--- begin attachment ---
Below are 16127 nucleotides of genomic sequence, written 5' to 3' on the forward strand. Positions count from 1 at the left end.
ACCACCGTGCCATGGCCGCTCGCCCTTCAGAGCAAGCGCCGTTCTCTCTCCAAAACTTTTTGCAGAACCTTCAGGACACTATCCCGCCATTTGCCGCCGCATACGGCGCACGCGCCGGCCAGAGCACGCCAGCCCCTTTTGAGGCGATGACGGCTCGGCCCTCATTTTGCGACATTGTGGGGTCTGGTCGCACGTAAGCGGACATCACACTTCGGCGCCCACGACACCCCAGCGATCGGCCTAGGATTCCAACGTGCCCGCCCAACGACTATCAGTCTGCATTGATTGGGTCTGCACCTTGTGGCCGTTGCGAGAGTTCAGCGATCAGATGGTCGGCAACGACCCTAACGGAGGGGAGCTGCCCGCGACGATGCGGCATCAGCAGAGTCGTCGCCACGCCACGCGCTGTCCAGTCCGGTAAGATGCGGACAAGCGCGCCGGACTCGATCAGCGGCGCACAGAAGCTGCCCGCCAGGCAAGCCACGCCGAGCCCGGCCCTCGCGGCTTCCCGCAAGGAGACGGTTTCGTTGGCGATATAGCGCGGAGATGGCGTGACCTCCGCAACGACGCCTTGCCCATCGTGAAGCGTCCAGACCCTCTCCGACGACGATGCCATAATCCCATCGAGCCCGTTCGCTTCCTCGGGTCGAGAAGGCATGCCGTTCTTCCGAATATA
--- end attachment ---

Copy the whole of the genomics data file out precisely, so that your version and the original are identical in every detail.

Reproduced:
Below are 16127 nucleotides of genomic sequence, written 5' to 3' on the forward strand. Positions count from 1 at the left end.
ACCACCGTGCCATGGCCGCTCGCCCTTCAGAGCAAGCGCCGTTCTCTCTCCAAAACTTTTTGCAGAACCTTCAGGACACTATCCCGCCATTTGCCGCCGCATACGGCGCACGCGCCGGCCAGAGCACGCCAGCCCCTTTTGAGGCGATGACGGCTCGGCCCTCATTTTGCGACATTGTGGGGTCTGGTCGCACGTAAGCGGACATCACACTTCGGCGCCCACGACACCCCAGCGATCGGCCTAGGATTCCAACGTGCCCGCCCAACGACTATCAGTCTGCATTGATTGGGTCTGCACCTTGTGGCCGTTGCGAGAGTTCAGCGATCAGATGGTCGGCAACGACCCTAACGGAGGGGAGCTGCCCGCGACGATGCGGCATCAGCAGAGTCGTCGCCACGCCACGCGCTGTCCAGTCCGGTAAGATGCGGACAAGCGCGCCGGACTCGATCAGCGGCGCACAGAAGCTGCCCGCCAGGCAAGCCACGCCGAGCCCGGCCCTCGCGGCTTCCCGCAAGGAGACGGTTTCGTTGGCGATATAGCGCGGAGATGGCGTGACCTCCGCAACGACGCCTTGCCCATCGTGAAGCGTCCAGACCCTCTCCGACGACGATGCCATAATCCCATCGAGCCCGTTCGCTTCCTCGGGTCGAGAAGGCATGCCGTTCTTCCGAATATA